Crude Oil Supplies Higher, But Overall Gasoline Supplies Are Lower
The price of gas kept moving higher during the past week, according to the latest weekly survey from the U.S. Energy Information Administration. The weekly EIA report shows the price of an average gallon of unleaded gas in the U.S. is now at $3.51, up three cents from last week, extending the current spate of price increases to a fifth consecutive week. Of the ten weeks tracked so far in 2014, six have seen higher gas prices than the previous week. Overall, prices are up 21¢ per gallon, nationwide, during the past five weeks. That figure represents about $3.15 more at the pump, based on filling up a 15-gallon tank. On an annual basis, assuming a commuter is filling up twice per week, that comes to almost $328 more per year for gas. What is more, the price of gas is not likely to have stopped rising.
Crude Oil Price Barrels Downward, But The Cost Of Ukrainian Corn Could Stalk Markets
The price of West Texas Intermediate crude oil has finally begun to fall, after a meteoric rise last week that saw the futures index push to near $105 per barrel for April delivery contracts. WTI was trading as low as $99.64 per barrel around mid-day Tuesday, but prices on the New York Mercantile Exchange had risen late in the trading session. Nonetheless, it was expected WTI would close below $100 for the first time in nearly a month. Part of the reason for the decline in prices was an increase in crude oil stocks in the past week, and inventories were expected to be up this week, as well. The weekly inventory reports are issued every Wednesday.
However, the political and military crisis in Ukraine, which had combined with wild winter weather to push WTI and Brent Light Sweet Crude prices higher in the past few weeks, is still weighing on refineries. The reason is corn. Ukraine ships a large amount of corn to the United States, where it is refined into ethanol that is blended into fuels. Trilby Lundberg, who conducts the regular Lundberg gas survey each week, told CNBC the uncertainty in Ukraine had definitely become a factor in ethanol prices. However, she said the price increases that could be pinned on the Ukraine crisis would not continue affecting fuel prices in the United States unless the situation became markedly worse. Nonetheless, the upward pricing trend was not likely to end, primarily because the approaching change of seasons.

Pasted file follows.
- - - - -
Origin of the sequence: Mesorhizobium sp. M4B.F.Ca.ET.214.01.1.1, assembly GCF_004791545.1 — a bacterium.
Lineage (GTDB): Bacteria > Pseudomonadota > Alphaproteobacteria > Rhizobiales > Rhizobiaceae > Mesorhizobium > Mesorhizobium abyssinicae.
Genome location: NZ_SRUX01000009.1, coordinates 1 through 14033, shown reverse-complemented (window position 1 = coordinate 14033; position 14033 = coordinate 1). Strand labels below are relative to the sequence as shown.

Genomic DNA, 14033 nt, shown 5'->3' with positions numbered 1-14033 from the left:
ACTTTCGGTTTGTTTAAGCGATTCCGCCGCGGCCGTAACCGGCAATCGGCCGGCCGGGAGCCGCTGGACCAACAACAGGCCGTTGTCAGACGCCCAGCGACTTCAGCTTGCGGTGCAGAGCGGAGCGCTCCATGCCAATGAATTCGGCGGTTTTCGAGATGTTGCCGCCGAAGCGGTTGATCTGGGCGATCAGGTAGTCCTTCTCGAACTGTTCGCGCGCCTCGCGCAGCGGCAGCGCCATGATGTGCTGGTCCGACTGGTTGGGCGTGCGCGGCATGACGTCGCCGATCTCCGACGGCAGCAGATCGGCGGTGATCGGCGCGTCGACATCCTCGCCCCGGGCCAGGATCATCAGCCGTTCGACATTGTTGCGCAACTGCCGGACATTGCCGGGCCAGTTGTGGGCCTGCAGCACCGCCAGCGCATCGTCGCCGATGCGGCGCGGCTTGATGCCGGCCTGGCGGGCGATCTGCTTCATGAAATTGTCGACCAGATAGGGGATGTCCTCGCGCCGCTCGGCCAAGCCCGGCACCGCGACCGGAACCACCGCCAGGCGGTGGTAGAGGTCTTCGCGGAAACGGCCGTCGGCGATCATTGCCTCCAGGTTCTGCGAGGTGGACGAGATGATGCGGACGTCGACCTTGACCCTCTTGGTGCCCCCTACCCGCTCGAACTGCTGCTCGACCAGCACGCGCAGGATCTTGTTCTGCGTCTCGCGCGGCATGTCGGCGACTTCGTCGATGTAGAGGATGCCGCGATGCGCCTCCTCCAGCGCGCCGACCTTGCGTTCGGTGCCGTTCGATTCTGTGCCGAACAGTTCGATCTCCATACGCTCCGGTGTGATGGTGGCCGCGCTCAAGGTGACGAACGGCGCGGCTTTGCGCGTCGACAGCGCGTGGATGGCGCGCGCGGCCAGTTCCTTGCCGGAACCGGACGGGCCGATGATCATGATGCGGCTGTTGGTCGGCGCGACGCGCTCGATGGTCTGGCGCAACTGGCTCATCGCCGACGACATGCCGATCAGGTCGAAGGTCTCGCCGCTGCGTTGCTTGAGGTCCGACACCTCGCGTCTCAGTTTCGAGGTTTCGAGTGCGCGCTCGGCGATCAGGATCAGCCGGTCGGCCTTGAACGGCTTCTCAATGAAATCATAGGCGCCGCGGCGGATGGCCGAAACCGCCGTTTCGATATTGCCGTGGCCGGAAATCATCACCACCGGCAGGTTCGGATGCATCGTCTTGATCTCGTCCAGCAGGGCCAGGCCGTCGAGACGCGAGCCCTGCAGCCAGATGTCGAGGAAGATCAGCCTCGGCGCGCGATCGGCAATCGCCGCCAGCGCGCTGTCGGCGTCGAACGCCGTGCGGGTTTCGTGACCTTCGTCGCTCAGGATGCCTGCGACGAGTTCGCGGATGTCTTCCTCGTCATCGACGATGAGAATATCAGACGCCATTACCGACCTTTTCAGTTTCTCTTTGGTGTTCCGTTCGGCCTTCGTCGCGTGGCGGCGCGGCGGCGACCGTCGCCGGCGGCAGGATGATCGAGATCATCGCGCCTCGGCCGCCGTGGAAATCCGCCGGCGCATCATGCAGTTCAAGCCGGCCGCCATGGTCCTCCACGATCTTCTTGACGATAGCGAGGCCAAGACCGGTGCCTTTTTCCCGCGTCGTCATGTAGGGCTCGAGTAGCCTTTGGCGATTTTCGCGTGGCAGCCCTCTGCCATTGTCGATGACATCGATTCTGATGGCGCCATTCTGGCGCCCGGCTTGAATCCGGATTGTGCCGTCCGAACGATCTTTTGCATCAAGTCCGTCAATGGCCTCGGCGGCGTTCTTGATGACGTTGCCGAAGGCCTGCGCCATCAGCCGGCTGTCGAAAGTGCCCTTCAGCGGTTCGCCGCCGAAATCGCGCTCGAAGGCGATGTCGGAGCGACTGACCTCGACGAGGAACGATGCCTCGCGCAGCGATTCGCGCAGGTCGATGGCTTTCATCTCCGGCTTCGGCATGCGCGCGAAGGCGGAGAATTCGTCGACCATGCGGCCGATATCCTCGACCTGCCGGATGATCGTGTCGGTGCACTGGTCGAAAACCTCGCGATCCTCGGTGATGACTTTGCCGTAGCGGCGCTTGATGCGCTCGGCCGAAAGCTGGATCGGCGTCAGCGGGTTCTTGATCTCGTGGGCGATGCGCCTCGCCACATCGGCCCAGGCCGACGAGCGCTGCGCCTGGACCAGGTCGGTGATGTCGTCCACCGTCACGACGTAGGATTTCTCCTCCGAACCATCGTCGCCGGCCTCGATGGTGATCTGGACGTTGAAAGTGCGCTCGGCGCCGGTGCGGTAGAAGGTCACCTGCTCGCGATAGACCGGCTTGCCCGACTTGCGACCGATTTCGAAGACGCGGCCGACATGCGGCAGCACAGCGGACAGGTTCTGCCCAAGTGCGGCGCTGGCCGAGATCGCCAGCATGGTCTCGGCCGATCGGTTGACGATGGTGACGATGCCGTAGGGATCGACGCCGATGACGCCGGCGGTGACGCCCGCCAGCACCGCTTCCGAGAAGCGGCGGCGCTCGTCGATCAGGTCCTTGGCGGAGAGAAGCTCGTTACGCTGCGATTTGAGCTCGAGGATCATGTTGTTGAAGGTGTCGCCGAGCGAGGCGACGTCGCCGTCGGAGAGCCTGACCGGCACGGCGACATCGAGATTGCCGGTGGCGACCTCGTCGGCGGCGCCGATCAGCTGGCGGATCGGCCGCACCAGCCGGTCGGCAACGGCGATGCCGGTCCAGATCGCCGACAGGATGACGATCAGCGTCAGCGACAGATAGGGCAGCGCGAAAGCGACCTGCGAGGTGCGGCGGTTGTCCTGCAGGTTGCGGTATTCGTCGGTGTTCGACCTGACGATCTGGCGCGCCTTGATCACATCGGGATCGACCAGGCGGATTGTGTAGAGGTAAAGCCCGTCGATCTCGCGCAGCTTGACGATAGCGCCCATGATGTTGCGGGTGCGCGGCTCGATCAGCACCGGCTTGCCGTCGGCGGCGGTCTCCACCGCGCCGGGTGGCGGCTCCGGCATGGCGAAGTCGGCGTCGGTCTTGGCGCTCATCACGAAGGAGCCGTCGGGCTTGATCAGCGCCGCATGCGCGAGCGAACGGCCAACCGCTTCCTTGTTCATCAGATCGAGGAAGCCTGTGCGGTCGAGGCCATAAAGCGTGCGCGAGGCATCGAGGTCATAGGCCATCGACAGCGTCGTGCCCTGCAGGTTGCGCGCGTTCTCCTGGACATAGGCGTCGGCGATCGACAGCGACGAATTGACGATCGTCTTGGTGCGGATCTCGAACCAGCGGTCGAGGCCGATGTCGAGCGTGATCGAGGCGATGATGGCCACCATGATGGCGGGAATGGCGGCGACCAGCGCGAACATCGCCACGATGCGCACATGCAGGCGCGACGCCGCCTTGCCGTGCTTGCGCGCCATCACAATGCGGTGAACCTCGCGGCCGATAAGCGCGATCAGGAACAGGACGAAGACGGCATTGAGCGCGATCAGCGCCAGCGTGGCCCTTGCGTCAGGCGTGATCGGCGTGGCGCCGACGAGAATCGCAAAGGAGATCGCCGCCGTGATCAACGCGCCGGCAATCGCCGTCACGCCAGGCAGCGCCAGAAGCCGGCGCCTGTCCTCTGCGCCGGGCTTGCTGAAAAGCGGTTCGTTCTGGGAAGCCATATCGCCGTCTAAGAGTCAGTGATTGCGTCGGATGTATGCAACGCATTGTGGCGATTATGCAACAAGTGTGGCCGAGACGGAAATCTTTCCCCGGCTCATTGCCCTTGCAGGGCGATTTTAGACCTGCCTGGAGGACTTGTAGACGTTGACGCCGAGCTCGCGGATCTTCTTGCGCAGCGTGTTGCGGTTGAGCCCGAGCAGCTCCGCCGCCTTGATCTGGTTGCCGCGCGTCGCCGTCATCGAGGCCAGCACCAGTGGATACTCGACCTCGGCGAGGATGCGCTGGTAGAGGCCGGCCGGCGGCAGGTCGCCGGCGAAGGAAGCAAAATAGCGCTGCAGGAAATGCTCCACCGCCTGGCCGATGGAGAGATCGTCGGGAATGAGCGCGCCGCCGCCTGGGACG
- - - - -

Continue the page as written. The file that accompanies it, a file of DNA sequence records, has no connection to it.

Approach Of Spring Break Brings No Break For Gas Prices
The coming spring and summer driving seasons, replete with summer blends of gasoline coming out of refineries in the next few weeks, means that prices will continue rising, most likely through May, according to Lundberg. While short-term price hikes may be smaller than recent weeks, Lundberg predicts the onset of peak driving season will bring higher demand for more expensive fuels, which typically happens in the early and mid spring.
Meanwhile, the cost of gas is still lower than at this time last year. The average price of a gallon of gas was about $3.71, measured nationally; and that was down $12¢ from 2012 prices. Even so, the EIA had predicted gas prices would decline through most of 2014, which has not manifest so far.
Depending on what happens in Ukraine, Brent Crude could surge higher, dragging WTI with it, bringing a new round of heavy-handed price increases for drivers.